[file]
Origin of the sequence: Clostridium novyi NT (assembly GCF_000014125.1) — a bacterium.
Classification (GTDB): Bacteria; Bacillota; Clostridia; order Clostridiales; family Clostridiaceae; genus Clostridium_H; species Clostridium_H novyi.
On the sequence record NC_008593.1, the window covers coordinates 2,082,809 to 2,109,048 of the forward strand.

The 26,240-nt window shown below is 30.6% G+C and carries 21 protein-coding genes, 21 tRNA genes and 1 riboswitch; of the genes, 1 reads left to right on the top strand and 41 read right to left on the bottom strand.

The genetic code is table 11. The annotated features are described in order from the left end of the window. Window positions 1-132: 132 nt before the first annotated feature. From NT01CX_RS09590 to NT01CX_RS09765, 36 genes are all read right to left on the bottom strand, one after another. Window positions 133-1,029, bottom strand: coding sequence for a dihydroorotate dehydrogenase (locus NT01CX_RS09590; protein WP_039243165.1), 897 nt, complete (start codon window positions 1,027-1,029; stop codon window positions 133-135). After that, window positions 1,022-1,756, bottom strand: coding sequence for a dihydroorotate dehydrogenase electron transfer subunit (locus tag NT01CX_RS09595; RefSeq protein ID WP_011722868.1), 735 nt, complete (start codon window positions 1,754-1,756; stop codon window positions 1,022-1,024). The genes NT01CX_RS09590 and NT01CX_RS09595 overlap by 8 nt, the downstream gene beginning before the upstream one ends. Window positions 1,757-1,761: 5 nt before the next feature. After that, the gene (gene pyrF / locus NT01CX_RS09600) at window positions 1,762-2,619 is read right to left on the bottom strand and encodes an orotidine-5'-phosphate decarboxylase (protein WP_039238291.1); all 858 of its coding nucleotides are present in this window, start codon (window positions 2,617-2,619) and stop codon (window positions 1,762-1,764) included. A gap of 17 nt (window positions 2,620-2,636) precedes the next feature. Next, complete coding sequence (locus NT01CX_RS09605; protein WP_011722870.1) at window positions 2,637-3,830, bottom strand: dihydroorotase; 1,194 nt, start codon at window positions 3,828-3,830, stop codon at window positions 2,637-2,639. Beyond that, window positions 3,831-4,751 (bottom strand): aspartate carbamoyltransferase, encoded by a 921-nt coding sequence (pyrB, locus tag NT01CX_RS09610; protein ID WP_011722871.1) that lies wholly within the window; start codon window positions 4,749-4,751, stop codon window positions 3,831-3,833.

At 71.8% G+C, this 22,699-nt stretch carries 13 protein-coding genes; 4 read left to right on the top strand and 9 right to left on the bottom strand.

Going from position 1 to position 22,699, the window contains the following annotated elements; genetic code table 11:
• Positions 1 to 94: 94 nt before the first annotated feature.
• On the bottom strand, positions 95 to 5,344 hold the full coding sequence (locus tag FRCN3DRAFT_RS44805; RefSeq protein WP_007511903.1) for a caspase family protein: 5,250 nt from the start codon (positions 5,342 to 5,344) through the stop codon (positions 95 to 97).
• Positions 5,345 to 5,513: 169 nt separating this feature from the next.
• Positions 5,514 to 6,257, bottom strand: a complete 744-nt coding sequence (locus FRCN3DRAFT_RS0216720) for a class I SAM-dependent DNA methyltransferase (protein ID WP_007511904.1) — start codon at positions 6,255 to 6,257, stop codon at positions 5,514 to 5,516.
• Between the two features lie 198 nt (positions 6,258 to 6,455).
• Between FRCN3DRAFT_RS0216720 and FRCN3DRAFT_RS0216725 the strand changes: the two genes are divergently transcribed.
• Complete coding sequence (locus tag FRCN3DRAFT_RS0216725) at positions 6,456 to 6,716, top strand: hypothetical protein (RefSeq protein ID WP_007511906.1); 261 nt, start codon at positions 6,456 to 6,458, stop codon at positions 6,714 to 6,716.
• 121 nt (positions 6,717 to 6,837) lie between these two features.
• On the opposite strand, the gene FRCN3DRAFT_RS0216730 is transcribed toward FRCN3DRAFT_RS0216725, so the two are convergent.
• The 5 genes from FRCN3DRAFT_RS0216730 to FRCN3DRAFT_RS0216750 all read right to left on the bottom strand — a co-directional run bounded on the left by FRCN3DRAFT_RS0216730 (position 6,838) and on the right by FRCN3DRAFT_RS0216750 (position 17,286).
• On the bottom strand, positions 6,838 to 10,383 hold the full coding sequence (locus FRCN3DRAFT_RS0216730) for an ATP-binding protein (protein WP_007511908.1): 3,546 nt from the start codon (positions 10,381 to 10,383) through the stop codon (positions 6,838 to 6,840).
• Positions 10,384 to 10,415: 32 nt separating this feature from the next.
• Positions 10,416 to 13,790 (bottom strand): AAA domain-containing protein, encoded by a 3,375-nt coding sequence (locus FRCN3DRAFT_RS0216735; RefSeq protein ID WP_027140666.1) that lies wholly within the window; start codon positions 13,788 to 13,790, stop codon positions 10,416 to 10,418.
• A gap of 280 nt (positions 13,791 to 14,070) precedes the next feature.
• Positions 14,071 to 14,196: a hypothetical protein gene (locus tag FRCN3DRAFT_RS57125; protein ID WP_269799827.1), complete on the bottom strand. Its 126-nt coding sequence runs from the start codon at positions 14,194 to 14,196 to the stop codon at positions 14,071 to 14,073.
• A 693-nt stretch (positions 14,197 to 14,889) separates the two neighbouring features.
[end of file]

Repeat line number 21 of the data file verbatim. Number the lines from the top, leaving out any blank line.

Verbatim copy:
• A gap of 280 nt (positions 13,791 to 14,070) precedes the next feature.